Scope, timings and a transitional

At just four pages, the Draft Guidelines are short but potentially big on impact. As proposed, they would apply to both UCITS and AIFs (including where they are set up as EuVECAs, EuSEFs and ELTIFs) and capture funds whether they are directed at retail investors or purely at institutional investors. Remember that, by contrast, the FCA's fund naming proposals would be limited to funds with retail investors only, where a sustainability label is not used.

ESMA is expecting to publish the final version of these Draft Guidelines in Q2 or Q3 2023. National competent authorities will then have two months from that date to comply, or to explain their non-compliance with the guidelines. The guidelines would enter into effect 3 months after the date they are published on ESMA's website.

The Draft Guidelines do include a limited transitional provision for funds which launched prior to the date the guidelines come into effect and which use sustainability related or ESG related terms in their name. Such funds will have six months to either (i) bring their investments in line with the guidelines or (ii) change their name so as not to include such terms. For many funds, particularly closed-ended ones, that is easier said than done.

Quantitative thresholds

The Draft Guidelines propose two separate thresholds:

  • 80% minimum proportion: where a fund has any ESG-related or impact-related words in its name, a minimum proportion of 80% of its investments must be used to meet the (bespoke) environmental or social characteristics or sustainable investment objectives in accordance with the binding elements of the fund's investment strategy; the effect of these words is not entirely clear; and
  • Additional threshold: where a fund uses the word "sustainable" or any other term derived from sustainable – which, although not clear, we take to mean words like "sustainably" and "sustainability" – it should allocate within the minimum proportion of 80% of investments to meet the environmental or social characteristics or sustainable investment objectives (as above) to ensure that at least 50% of that 80% qualify as sustainable investments as defined by Article 2(17) EU SFDR.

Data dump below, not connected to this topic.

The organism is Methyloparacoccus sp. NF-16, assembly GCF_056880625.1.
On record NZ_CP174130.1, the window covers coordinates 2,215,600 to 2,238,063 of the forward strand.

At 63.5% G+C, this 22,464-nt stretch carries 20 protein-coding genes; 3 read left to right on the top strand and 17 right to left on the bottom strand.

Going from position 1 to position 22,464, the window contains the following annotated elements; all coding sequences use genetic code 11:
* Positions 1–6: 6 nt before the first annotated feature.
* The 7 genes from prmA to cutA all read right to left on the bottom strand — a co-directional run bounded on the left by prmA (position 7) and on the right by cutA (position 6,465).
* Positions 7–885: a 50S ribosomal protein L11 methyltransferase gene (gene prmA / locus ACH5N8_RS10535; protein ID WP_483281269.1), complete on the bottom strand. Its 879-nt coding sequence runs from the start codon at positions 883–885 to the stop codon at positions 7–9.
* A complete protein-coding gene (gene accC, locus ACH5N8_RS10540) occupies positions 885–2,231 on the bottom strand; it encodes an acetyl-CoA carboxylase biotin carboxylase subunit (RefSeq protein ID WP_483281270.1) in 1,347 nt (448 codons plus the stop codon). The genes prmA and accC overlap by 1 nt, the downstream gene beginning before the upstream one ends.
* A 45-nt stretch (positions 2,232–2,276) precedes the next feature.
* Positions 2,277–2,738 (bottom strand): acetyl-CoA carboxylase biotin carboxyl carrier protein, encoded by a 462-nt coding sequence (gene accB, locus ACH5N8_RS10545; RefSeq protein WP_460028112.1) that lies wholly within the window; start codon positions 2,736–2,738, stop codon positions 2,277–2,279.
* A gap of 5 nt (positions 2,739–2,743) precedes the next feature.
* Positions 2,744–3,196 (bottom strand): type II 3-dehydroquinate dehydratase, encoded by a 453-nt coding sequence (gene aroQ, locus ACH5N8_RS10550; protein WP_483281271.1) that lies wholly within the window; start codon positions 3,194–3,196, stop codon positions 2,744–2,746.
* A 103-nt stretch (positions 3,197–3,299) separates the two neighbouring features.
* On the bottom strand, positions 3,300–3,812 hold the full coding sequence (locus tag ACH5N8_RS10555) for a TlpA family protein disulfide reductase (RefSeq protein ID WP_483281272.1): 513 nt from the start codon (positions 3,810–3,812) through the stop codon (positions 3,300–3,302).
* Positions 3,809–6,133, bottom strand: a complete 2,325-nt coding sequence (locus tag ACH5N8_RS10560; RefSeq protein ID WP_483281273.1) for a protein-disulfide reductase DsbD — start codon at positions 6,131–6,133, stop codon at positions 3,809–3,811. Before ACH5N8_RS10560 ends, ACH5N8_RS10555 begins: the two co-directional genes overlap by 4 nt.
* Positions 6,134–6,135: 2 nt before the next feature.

The same thresholds apply to funds using ESG related or sustainability related terms in their name which designate an index as a reference benchmark. This may, in practice, pose a problem for passive/index tracking strategies which are reliant upon third parties to provide data relating to the ESG characteristics of their portfolio.

The relevant thresholds appear to be predicated on the amount of "investments" – i.e. based on current assets. There does not appear to be any provisions that address the way in which blind pool and closed-end funds invest, by building up a portfolio during a ramp up period and selling during a wind down period. On the face of it, this could be a material problem meaning that many funds would not be able to meet the thresholds at certain stages of their life; the Draft Guidelines refer rather obliquely to "temporary deviations" from the thresholds being treated as "passive breaches" which would be at the discretion of the national competent authority to address, but it does not appear that this is intended to deal with the problem outlined above. Even if it is, it is not very satisfactory.

What are "ESG-related" or "impacted-related" words?

Somewhat unhelpfully, the ESMA Consultation does not define which terms ESMA considers to be "ESG-related", "impact-related" or "sustainable" (or a derivative thereof). This creates a degree of uncertainty for managers when trying to determine the scope of the Draft Guidelines and what names might be caught.

The five examples in Annex IV to the Consultation Paper do not help much, since they are fairly non-contentious (and rather vanilla) examples of how the thresholds would work. The FCA's draft naming rules in its SDR and labelling consultation are a little more helpful insofar as they set out a list of proscribed terms: "ESG" (or "environmental", "social" or "governance"), "climate", "sustainable" or "sustainability", "green", "transition", "net zero", "impact", "responsible", "sustainable development goals" or "SDG" or "Paris-aligned". To that extent, it is objective; but the FCA list also includes a final, "catch-all" limb of "any other term which implies that a sustainability product has sustainability characteristics".